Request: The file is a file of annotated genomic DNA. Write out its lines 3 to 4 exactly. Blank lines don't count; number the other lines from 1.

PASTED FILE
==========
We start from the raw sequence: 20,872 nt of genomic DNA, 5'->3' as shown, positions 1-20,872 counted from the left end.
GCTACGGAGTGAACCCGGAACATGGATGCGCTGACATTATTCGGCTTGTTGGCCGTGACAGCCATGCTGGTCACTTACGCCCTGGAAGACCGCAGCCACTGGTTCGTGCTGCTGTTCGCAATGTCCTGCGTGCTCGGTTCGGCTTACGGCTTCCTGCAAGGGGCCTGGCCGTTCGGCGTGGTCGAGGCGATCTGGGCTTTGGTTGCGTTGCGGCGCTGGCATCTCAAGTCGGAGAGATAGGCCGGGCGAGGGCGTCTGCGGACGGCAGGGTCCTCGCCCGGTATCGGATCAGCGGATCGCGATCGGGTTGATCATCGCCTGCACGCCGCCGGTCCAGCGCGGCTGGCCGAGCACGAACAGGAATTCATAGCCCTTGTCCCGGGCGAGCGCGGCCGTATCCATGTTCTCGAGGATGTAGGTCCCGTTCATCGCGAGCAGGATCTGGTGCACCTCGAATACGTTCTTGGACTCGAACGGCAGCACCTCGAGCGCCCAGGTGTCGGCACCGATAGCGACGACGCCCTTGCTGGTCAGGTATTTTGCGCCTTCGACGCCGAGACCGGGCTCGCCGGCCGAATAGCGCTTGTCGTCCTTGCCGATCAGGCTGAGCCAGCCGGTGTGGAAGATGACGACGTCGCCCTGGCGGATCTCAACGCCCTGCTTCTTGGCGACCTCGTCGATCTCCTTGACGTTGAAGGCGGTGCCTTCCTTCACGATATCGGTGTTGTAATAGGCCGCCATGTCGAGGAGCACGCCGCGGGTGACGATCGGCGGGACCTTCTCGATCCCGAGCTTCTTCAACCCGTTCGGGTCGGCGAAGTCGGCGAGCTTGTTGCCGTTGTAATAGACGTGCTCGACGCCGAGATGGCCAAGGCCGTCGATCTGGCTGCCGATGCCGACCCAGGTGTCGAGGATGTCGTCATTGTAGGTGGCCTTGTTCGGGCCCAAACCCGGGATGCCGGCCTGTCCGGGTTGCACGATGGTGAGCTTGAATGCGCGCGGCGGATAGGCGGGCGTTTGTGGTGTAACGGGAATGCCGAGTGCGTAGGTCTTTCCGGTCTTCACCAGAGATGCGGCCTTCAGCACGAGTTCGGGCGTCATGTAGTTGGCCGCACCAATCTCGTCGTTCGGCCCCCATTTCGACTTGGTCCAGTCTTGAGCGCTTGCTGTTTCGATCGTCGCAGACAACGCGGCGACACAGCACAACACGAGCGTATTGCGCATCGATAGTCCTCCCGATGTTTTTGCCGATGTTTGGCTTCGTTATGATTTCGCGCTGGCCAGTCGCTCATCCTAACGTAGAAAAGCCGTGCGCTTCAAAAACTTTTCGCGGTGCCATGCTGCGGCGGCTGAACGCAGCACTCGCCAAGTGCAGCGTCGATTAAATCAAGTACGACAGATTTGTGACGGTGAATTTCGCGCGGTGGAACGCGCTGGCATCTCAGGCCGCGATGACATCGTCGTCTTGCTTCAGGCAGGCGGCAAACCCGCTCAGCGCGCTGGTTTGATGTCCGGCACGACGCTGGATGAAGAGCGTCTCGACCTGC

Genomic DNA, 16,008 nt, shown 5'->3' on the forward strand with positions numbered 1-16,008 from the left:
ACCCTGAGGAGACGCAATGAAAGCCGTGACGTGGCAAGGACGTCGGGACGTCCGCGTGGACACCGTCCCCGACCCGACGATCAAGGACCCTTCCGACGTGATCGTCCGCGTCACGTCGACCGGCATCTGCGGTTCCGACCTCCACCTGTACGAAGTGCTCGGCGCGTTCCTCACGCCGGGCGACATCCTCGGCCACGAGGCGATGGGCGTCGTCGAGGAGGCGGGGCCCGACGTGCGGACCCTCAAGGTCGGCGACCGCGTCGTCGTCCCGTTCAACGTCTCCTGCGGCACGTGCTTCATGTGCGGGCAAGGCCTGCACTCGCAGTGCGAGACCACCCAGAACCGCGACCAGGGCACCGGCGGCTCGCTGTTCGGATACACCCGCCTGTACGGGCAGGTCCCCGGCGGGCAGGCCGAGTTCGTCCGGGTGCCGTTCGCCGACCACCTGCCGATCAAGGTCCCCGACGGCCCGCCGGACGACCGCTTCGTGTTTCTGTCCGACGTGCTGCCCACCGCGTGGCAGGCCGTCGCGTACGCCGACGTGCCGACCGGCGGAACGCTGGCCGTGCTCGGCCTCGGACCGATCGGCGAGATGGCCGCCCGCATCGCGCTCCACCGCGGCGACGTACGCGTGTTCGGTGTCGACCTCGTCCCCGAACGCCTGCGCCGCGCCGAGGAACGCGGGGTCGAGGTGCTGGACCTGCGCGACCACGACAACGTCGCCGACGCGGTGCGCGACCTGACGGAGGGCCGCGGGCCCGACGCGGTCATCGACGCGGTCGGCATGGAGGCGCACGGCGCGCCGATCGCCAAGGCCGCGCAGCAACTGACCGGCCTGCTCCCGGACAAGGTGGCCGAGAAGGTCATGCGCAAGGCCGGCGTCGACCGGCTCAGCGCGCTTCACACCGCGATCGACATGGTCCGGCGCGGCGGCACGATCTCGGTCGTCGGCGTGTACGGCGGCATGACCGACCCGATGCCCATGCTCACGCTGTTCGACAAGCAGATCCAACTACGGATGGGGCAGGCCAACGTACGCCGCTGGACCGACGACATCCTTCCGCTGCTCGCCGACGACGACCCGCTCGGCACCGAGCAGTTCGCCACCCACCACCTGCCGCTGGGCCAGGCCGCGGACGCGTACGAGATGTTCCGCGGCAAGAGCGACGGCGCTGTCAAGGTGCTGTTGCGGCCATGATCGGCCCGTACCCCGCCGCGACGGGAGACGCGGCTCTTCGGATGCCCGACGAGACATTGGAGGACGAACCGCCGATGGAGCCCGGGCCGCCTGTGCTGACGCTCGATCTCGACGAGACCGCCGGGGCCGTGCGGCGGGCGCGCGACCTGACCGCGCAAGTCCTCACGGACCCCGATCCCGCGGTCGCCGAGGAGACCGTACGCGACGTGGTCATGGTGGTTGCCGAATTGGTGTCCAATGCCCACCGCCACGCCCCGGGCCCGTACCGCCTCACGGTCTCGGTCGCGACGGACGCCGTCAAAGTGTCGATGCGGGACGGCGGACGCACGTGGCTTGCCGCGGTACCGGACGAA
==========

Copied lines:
Genomic DNA, 16,008 nt, shown 5'->3' on the forward strand with positions numbered 1-16,008 from the left:
ACCCTGAGGAGACGCAATGAAAGCCGTGACGTGGCAAGGACGTCGGGACGTCCGCGTGGACACCGTCCCCGACCCGACGATCAAGGACCCTTCCGACGTGATCGTCCGCGTCACGTCGACCGGCATCTGCGGTTCCGACCTCCACCTGTACGAAGTGCTCGGCGCGTTCCTCACGCCGGGCGACATCCTCGGCCACGAGGCGATGGGCGTCGTCGAGGAGGCGGGGCCCGACGTGCGGACCCTCAAGGTCGGCGACCGCGTCGTCGTCCCGTTCAACGTCTCCTGCGGCACGTGCTTCATGTGCGGGCAAGGCCTGCACTCGCAGTGCGAGACCACCCAGAACCGCGACCAGGGCACCGGCGGCTCGCTGTTCGGATACACCCGCCTGTACGGGCAGGTCCCCGGCGGGCAGGCCGAGTTCGTCCGGGTGCCGTTCGCCGACCACCTGCCGATCAAGGTCCCCGACGGCCCGCCGGACGACCGCTTCGTGTTTCTGTCCGACGTGCTGCCCACCGCGTGGCAGGCCGTCGCGTACGCCGACGTGCCGACCGGCGGAACGCTGGCCGTGCTCGGCCTCGGACCGATCGGCGAGATGGCCGCCCGCATCGCGCTCCACCGCGGCGACGTACGCGTGTTCGGTGTCGACCTCGTCCCCGAACGCCTGCGCCGCGCCGAGGAACGCGGGGTCGAGGTGCTGGACCTGCGCGACCACGACAACGTCGCCGACGCGGTGCGCGACCTGACGGAGGGCCGCGGGCCCGACGCGGTCATCGACGCGGTCGGCATGGAGGCGCACGGCGCGCCGATCGCCAAGGCCGCGCAGCAACTGACCGGCCTGCTCCCGGACAAGGTGGCCGAGAAGGTCATGCGCAAGGCCGGCGTCGACCGGCTCAGCGCGCTTCACACCGCGATCGACATGGTCCGGCGCGGCGGCACGATCTCGGTCGTCGGCGTGTACGGCGGCATGACCGACCCGATGCCCATGCTCACGCTGTTCGACAAGCAGATCCAACTACGGATGGGGCAGGCCAACGTACGCCGCTGGACCGACGACATCCTTCCGCTGCTCGCCGACGACGACCCGCTCGGCACCGAGCAGTTCGCCACCCACCACCTGCCGCTGGGCCAGGCCGCGGACGCGTACGAGATGTTCCGCGGCAAGAGCGACGGCGCTGTCAAGGTGCTGTTGCGGCCATGATCGGCCCGTACCCCGCCGCGACGGGAGACGCGGCTCTTCGGATGCCCGACGAGACATTGGAGGACGAACCGCCGATGGAGCCCGGGCCGCCTGTGCTGACGCTCGATCTCGACGAGACCGCCGGGGCCGTGCGGCGGGCGCGCGACCTGACCGCGCAAGTCCTCACGGACCCCGATCCCGCGGTCGCCGAGGAGACCGTACGCGACGTGGTCATGGTGGTTGCCGAATTGGTGTCCAATGCCCACCGCCACGCCCCGGGCCCGTACCGCCTCACGGTCTCGGTCGCGACGGACGCCGTCAAAGTGTCGATGCGGGACGGCGGACGCACGTGGCTTGCCGCGGTACCGGACGAA